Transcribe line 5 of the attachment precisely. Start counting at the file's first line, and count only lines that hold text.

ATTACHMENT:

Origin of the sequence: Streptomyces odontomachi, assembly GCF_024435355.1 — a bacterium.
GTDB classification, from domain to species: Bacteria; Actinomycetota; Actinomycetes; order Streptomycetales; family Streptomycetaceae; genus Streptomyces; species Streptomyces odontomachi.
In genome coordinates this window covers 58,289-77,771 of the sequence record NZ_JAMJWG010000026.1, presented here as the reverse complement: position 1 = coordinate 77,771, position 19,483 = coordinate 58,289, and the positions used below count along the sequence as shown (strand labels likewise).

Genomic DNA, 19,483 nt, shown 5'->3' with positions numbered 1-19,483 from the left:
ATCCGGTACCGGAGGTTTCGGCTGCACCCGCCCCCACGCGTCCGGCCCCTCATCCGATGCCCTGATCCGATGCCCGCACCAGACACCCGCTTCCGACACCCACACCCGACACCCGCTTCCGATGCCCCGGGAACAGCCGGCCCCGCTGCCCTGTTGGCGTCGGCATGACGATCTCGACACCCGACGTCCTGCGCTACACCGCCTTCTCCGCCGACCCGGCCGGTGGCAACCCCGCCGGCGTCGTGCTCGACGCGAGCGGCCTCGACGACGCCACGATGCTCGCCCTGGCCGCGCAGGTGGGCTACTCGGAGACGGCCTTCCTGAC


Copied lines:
ATCCGGTACCGGAGGTTTCGGCTGCACCCGCCCCCACGCGTCCGGCCCCTCATCCGATGCCCTGATCCGATGCCCGCACCAGACACCCGCTTCCGACACCCACACCCGACACCCGCTTCCGATGCCCCGGGAACAGCCGGCCCCGCTGCCCTGTTGGCGTCGGCATGACGATCTCGACACCCGACGTCCTGCGCTACACCGCCTTCTCCGCCGACCCGGCCGGTGGCAACCCCGCCGGCGTCGTGCTCGACGCGAGCGGCCTCGACGACGCCACGATGCTCGCCCTGGCCGCGCAGGTGGGCTACTCGGAGACGGCCTTCCTGAC